The effort to bring the city's zoning up to date has been "very slow and very tedious," beginning several years ago with cleaning up language and sections in the ordinances and moving on to the latest update of aligning zones with property boundaries.
The Department of Community Development is hoping to make it easier for businesses to redevelop downtown.
The department is closing in on new zoning for the downtown district that will open up the possibilities for businesses to seek permits by right. The adoption of form-based zoning would be a switch from dictating uses to focusing on what any type of redevelopment would look like.
The City Council unanimously backed an effort to reduce the number of commercial solar arrays being installed in residential neighborhoods.
The Zoning Board of Appeals petitioned the council to adopt new rules guiding where solar arrays can be installed. The new ordinance breaks photovoltaic arrays into three sizes and guides the medium and large scale ones to commercial and industrial land.
The ordinance breaks solar proposals into three sizes: small, medium, and large. The medium and large-scale arrays cannot be installed in residential zones. It also sets criteria for commonly cited issues such as decommissioning and maintenance and setback requirements.
After months of debate and public input at its regular monthly meetings, the panel has crafted two proposals that allow more flexibility to homeowners who want to put a second or third dwelling unit on a residential lot.
The councilors had at first been positive toward the idea but when they felt some of the questions as to how the stipends would affect the city budget weren't being fully answered, they balked and sent the matter to the Finance Committee, which met two weeks ago. The committee returned a recommendation on Tuesday night to approve it.
In the spring, faced with intense opposition from a vocal group of residents, the board abandoned a proposal to implement changes that would have eased zoning restrictions and created more flexibility in residential zones.
The Planning Board on Tuesday held its second meeting since May's town election and the town meeting at which the prior board had hoped to bring an ambitious proposal to revamp the town's zoning bylaws before voters.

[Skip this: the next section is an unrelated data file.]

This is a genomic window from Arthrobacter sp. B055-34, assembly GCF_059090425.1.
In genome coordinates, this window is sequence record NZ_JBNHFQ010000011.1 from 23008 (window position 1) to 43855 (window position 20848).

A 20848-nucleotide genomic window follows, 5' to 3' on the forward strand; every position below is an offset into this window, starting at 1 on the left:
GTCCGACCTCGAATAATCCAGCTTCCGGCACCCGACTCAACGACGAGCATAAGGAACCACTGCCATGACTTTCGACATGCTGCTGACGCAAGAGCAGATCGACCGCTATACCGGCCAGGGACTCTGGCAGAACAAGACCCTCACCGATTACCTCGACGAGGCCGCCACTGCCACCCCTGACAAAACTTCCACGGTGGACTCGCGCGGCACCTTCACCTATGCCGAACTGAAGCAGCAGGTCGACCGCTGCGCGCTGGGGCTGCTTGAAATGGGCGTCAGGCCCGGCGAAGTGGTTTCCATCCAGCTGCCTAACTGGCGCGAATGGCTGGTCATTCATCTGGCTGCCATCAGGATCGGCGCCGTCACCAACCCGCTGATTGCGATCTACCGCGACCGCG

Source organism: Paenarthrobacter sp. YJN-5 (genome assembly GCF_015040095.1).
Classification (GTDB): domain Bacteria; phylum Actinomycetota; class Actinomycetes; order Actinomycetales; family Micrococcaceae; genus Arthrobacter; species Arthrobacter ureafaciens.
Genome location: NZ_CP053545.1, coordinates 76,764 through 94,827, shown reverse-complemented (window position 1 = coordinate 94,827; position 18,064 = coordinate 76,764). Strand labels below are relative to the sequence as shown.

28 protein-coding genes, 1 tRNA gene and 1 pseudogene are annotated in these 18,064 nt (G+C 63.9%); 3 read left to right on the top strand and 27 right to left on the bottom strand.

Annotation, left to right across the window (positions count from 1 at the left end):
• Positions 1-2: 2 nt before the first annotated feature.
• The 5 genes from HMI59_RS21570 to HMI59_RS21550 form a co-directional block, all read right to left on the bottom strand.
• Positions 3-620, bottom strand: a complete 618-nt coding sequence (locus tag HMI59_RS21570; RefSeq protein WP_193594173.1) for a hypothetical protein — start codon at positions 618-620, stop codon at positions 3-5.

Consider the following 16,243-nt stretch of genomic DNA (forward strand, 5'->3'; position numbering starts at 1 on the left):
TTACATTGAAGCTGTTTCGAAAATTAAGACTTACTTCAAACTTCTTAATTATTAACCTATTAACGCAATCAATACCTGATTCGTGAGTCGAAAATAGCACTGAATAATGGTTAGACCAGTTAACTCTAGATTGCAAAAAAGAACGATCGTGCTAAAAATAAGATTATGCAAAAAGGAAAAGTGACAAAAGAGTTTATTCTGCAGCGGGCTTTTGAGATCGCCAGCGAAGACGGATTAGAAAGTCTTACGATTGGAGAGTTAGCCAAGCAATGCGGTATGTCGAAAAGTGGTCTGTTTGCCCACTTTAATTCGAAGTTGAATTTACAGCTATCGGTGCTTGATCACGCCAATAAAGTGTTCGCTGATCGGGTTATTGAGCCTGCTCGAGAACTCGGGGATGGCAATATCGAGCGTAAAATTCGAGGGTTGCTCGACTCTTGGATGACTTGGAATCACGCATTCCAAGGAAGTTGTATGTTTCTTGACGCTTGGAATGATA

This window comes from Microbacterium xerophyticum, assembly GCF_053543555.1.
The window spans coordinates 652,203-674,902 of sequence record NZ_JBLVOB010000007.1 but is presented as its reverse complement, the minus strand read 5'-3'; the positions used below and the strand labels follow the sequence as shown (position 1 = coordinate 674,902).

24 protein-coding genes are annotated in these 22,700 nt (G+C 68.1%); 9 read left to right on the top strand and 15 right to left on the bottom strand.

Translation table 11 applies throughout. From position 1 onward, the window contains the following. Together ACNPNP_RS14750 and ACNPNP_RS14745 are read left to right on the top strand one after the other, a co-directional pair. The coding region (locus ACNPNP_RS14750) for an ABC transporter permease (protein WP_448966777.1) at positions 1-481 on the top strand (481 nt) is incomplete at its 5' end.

In a series of unanimous votes spread over a 2 1/2-hour public hearing Tuesday, the Planning Board decided to pull all three of the zoning bylaw amendments it had planned to bring before next month's town meeting.
Since it already had a hearing posted for 7 p.m. at Town Hall, the body will meet there first and plans to immediately recess with the intention of reconvening across town in the larger space half an hour later.
Among other things, the bylaw drafted by the Planning Board would divide a large chunk of the town's General Residence district into four newly created zones. Those zones would allow varying degrees of density — the number of housing units allowed on a property.
Allowing the possibility of higher density is the intent of the Planning Board's proposal, which would create four new zoning districts in the town's residential core and allow — by right or by special permit — more dwelling units per property throughout a large chunk of what now is known as the town's General Residence District.
Attorney Anthony Lepore is sounding the alarm on legislation allowing 5G technology to roll out.
Lepore said states have been passing legislation that effectively removes a local municipality's say in wireless infrastructure placed in a right of way.
The city is considering capping the number of marijuana retailers at 10.
The Department of Community Development has proposed zoning regulations to guide where an establishment can go. Those regulations would cap the number of retailers at 10, three more than the required minimum.
The bylaw is the outcome of a year-long Planning Board study undertaken with a grant from the Massachusetts Housing Partnership that included community outreach sessions and sought to find ways to address the "missing middle" of housing options between detached single-family homes and large apartment complexes.
The Selectmen and some members of the Planning Board met with Thomas Matuszko of Berkshire Regional Planning Commission last Tuesday to settle a misunderstanding about a state housing grant BRPC was administering on behalf of the town that town leaders did not agree with.
Nine of the 10 articles on the warrant were passed by significant margins by the 77 voters present and changed several zoning bylaws and set regulations for marijuana producation and sales, including allowing for more retail locations, and limited solar array locations.